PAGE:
The Clever Root

Winter / Spring 2016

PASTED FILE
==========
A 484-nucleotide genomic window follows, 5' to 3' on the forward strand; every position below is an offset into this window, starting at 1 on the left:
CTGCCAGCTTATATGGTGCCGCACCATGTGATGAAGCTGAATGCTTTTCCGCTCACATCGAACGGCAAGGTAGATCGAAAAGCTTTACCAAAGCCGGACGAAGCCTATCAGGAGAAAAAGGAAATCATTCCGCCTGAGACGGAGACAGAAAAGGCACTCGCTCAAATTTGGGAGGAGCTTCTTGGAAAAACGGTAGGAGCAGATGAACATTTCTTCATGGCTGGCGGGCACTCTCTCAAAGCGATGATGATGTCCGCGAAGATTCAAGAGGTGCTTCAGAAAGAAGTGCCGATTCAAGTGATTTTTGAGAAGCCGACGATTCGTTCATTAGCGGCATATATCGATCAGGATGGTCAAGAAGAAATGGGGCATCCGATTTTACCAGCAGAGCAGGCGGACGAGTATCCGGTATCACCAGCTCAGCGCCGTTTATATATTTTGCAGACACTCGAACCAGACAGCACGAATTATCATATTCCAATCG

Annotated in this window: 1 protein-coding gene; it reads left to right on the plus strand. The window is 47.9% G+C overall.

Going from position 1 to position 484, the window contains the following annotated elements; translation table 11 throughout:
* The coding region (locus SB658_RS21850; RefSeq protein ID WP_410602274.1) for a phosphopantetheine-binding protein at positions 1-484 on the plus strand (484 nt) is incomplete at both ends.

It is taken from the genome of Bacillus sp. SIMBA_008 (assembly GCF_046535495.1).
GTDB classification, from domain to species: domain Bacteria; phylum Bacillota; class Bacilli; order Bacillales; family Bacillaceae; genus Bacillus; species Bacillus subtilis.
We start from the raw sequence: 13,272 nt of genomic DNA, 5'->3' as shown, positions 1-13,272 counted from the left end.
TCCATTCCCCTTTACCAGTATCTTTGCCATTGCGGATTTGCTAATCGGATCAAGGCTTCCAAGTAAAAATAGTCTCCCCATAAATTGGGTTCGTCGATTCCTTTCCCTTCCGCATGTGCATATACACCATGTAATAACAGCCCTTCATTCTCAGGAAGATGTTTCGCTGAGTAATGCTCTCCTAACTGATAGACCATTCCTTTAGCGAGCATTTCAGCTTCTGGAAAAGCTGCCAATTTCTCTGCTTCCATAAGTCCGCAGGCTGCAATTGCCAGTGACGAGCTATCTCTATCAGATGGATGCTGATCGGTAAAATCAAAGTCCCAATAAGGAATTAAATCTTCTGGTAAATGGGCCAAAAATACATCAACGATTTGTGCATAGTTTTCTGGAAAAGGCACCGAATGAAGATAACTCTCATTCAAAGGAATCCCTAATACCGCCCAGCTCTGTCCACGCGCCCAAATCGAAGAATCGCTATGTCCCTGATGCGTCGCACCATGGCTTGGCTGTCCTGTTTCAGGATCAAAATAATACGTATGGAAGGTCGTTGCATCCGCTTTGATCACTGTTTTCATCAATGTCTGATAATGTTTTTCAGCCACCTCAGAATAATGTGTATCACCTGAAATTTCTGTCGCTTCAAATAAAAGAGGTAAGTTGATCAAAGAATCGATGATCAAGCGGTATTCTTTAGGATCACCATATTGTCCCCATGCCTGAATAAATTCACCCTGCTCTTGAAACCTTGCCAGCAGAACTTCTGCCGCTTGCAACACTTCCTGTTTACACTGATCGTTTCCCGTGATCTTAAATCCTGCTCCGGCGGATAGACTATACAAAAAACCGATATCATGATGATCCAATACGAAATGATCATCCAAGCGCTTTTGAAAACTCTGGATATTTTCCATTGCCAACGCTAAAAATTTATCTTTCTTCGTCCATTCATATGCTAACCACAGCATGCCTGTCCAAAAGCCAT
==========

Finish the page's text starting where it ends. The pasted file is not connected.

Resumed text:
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W I N T E R / S P R I N G 2 0 1 6 | 4 1 Colorado, where recreational marijuana is subject to a barrage of lab testing, in medical-only states, these questions can mean the difference between ingesting a quality product of the earth, and something with potentially dangerous and unhealthy additives. But being an informed cannabis consumer is not so different from choosing an organic apple at the supermarket, or asking the purveyor at your local farmer's market about their cultivation standards. "We're going through a revolution in our country in general," comments Madden. "We're caring a lot more about where all of our agricultural products are coming from. is isn't just a cannabis issue, it's an agricultural issue across the board." SELECTING THE FLOWERS FOR YOU From afar, looking at a case filled with jars of marijuana can be intimidating for the uninitiated, and with names like Sour Amesia, Headband and White Smurf, it can be difficult to select one strain over another. But you don't need to be a cannapro to make an informed decision: Trust your body's instincts, says Madden. "First things first, smell the strain," he says. "Your brain and body have cannabinoid receptors and your brain can react to those cannabinoids based just on smell. If I give you four indicas, the one that smells best to you is the one you should go with. at's your brain's way of telling you these are the cannabinoids you react to." You'll want to visually inspect the bud as well, selecting a healthy plant that doesn't look too dried out, but Madden cautions there can be a wide variety in strain style and appearance based on growing conditions and terroir. "How it is grown, in soil or hydro- ponically, indoor or outdoor, what kind of products are used, what the curing process is, what the trimming process is . . . e very human element of how the plant is taken care of can lead to a wide variety in terms of how it looks." UNDERSTANDING WHAT'S OUT THERE With new cannabis products rolling out each day, it can be tough to keep up. e Green Solution's vast inventory means it's got a little bit of everything, so we asked Madden to give us a rundown of what's what. "ere are a few different styles of topical products, for exam- ple," says Madden. "ere are surface topicals that don't break the blood barrier, like salves to release muscle tension, which will have a bit of THC and CBD, and are great muscle relaxers—but you're not going to get that psychoactive high. Transdermal patches, how- ever, will break the blood barrier, and can give you a mild high." e exploding edible market offers everything from fizzy sodas to beef jerky, marshmallows and gourmet French macarons, but Madden cautions, no matter the product and no matter how accustomed you are to smoking marijuana, being mindful of edible dosage is key to a positive experience. "I'll use myself as an example," explains Madden. "I have a fairly high tolerance, but 10mg of an edible will make me feel drowsy. Your endocannabi- noid system is as unique as your fingerprint; it could take your friend 20 minutes to feel an effect, and it could take you an hour and a half. My advice: Take 10 mg and wait 40 minutes. Learn your own tolerance." Concentrates, too, are an extremely popular category, "not only for potency, but also efficiency," says Madden. "One of the most popular things right now are [vape] cartridges," says Madden. "It is extracted hash oil, which you can screw onto a pen for an e-cigarette. It's a nice way to have something small and discreet, it doesn't take a lot of work, and depending on how much you use it, can last a few days to a few weeks. It would be one of the first concentrates I suggest trying." In addition to solventless concentrates like hash and kief (the resin glands on cannabis), which are best used as "bowl toppers on top of cannabis flowers," according to Madden, a slew of extracted concentrates, such as live resin, wax and shatter, contain no residual plant matter, and can easily vaporize and be used as a dab. While Madden credits Colorado's fierce regulations and e Green Solution's team of scientists with ensuring a safe and quality concentrate, he advises asking questions in less regulated states. "Anyone buying a concentrate in a state that doesn't require testing should make sure they know where it's coming from. Make sure you know the people making it, and that you understand their extraction process." THE TAKEAWAY? Ask, ask, ask: As with anything, an informed consumer is a happy consumer, and with so much new territory to explore, there's plenty to learn. "As an industry, we should really want our consumers to have as much information as possible, because ulti- mately, cannabis should just be a great experience." Top: The Green Solution displays all of their flowers alongside detailed information about terpenes, THC/CBD content, all to help their patients select the right products. Bottom: the Green Solution tests all of their products extensively, espe- cially extracted concentrates, like shatter. What's a Terpene? Simply put, terpenes are flavor profiles present in various oil- and resin-pro- ducing plants, ranging from lemons to pine needles to marijuana. Why should you care, other than a particular flavor preference? "Terpenoid benefits can be found equally in cannabis and other plant products," says Madden. "For example, pinene, a very popular cannabis terpene, has anti-inflammatory effects and aids in memory. Limonene, on the other hand, which is present in citrus fruits and has a very citrus-smelling effect in cannabis, has a great abil- ity to treat acid reflux and anxiety." For more on terpenes and how to use them in culinary and cannabis applications, keep an eye out for our Summer issue. Email to make sure you're on the mailing list. ■cr

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